North Mississippi Allstars put a new spin on the ghosts of the blues
By NICK TAVARES
STATIC and FEEDBACK Editor
The first noise on “Rollin ‘n Tumblin” is primitive and modern, round and edgy. It instantly grabs attention and sounds like the beginning of a long, long night at the bar.
The sound is Luther Dickinson muffled scream into a diddley bow — a two-string guitar that’s basically a broom handle shoved into a coffee can. Hold it up and bellow right into the can, creating a distorted holler that rattles off its tin sides before it reaches a single coil pickup.
From there, Cody Dickinson hits one beat on the drum, and the band is off. It’s a rollicking run through a blues standard smacked with innovative touches and stripped down soul. It’s the sound of the blues underground, the past colliding with the future. And it’s on this that World Boogie Is Coming, the seventh album from North Mississippi Allstars, bursts away from being just another solid album by a sturdy band. It’s a declaration of ambition and an effort to bring everything the band loves about its roots into the present.
All these styles and sounds, new and old, modern and archaic, are smashed together into one long document that reads like a Southern blues answer to Sandinista. Snatches of R.L. Burnside and T Model Ford clash against turntables, washboards and bass drums are run through effects pedals, cigar boxes and coffee cans are as important as amped-up Gibson guitars. Where World Boogie Is Coming is faithful is in its dedication to the music of the Mississippi hills and its reverence to some of the scene’s legendary figures. Where it’s groundbreaking is in how fresh it all feels spun through the Dickinsons’ soul-boogie groove and spread across its sprawling sides.
Incorporating blues standards in a modern setting isn’t exclusive to North Mississippi Allstars, of course. It’s a rock tradition that began with the British invasion and has extended up through to today, with the Black Keys and Jack White as today’s most prominent practitioners. But the Dickinsons hail much closer to the source, growing up under the wing of the late Jim Dickinson and having Burnside’s sons work with the band here and in the past. If not ownership, there’s a sense of kin to these icons that other bands might not feel.
So incorporating Burnside himself in “Get The Snakes Out the Woods” before jumping into a version his “Snake Drive” seems more authentic than it would gimmicky. But that’s reading into it after the fact. In the moment, it’s an aural collage that twists the familiar timbre of Burnside’s warm voice right into Luther Dickinson’s guitar that’s at once traditional and groundbreaking.
It happens all over. Luther jams on a two-string diddley bow while brother Cody bashes away on that oversized bass drum on “Rollin ‘n Tumblin” before the song slides into turntables and flanged washboard, a sound that’s bare bones and still hitting on 21st century touchstones. “Boogie” works the same kind of trick, with Luther’s vocals distorted through a green bullet mic and backed by pounding rhythms and a simple blues lick. On it’s own, it would be a cool tune, but here it becomes a new experience and one of the record’s key tracks.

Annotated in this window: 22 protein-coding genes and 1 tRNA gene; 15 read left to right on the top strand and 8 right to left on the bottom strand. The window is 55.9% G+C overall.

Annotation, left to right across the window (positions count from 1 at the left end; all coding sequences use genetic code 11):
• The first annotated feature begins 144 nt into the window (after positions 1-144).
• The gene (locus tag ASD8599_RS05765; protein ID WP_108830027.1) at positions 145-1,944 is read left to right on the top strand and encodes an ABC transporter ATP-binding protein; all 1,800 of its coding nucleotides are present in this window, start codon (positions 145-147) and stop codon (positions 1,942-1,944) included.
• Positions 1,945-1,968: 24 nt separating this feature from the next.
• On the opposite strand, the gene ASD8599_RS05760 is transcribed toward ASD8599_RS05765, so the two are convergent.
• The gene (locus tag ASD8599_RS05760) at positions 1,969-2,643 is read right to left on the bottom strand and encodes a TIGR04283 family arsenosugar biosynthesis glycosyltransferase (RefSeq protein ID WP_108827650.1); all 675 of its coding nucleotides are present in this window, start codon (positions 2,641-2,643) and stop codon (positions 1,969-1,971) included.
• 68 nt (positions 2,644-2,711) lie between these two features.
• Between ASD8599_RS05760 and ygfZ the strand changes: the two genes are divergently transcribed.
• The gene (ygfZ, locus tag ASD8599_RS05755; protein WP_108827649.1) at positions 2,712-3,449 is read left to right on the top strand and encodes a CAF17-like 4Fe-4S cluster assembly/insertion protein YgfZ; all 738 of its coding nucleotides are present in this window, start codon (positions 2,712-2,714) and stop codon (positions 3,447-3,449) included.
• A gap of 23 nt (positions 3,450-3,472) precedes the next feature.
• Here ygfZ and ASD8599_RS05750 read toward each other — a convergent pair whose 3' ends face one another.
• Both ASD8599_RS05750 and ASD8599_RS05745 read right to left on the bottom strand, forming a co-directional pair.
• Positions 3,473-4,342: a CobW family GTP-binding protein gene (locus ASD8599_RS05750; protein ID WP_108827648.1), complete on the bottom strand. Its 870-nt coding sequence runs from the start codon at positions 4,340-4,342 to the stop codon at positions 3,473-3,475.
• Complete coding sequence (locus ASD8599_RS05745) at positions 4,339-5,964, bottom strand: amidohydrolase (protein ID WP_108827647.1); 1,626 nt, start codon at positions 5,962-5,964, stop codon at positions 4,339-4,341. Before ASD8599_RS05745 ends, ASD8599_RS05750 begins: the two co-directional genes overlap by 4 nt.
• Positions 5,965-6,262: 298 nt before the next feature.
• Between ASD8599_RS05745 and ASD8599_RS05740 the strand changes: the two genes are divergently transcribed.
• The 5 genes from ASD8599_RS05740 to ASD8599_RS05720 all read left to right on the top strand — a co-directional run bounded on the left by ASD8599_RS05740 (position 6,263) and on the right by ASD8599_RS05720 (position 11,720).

Figuring out exactly who and what is going on in each song is an exercise in itself. The album’s booklet credits a number of people and the “thanks” go one even longer, but everything blends so evenly and perfectly that distinguishing old and new becomes a parlor game. There’s probably the now-departed Othea Turner’s fife on “That Dog After That Rabbit” and elsewhere, and the various famous voices that enter and exit, but use of archival audio certainly goes deeper than that. Listening to it repeatedly isn’t an issue, so the breakdown comes as an unintended result of its own success.
More than anything, it’s a nasty groove that runs through everything, including the sweeter moments, like their version of Junior Kimbrough’s “Meet Me in the City.” But more often, they’re snarling, as on “Back Back Train” or “Crazy Bout You.” Robert Plant adds his hypnotic harmonica skills on “Jr.” and “Goat Meat,” echoing his greatest Led Zeppelin harp wails. On the epic “Jumper On the Line,” several of the record’s voices begin trading off for a 10-minute excursion into the blues that encapsulates the album’s journey within one song. There are twists and turns, and by the end all the analysis feels secondary to what’s been coming out of the speakers.
And that’s the ultimate success of World Boogie Is Coming. Merely paying homage to the heroes of the form would’ve likely made for a decent album, but the deft touch in making the old new and the new familiar takes it beyond just a genre exercise. It sounds good blaring out of the car or off a turntable, and it stands up to scholars and casual listeners.
It’s a record that demands to be played incessantly. That’s the kind of music North Mississippi Allstars’ many heroes made, and in making one themselves, they’ve paid the greatest tribute to those that came before them.
E-mail Nick Tavares at firstname.lastname@example.org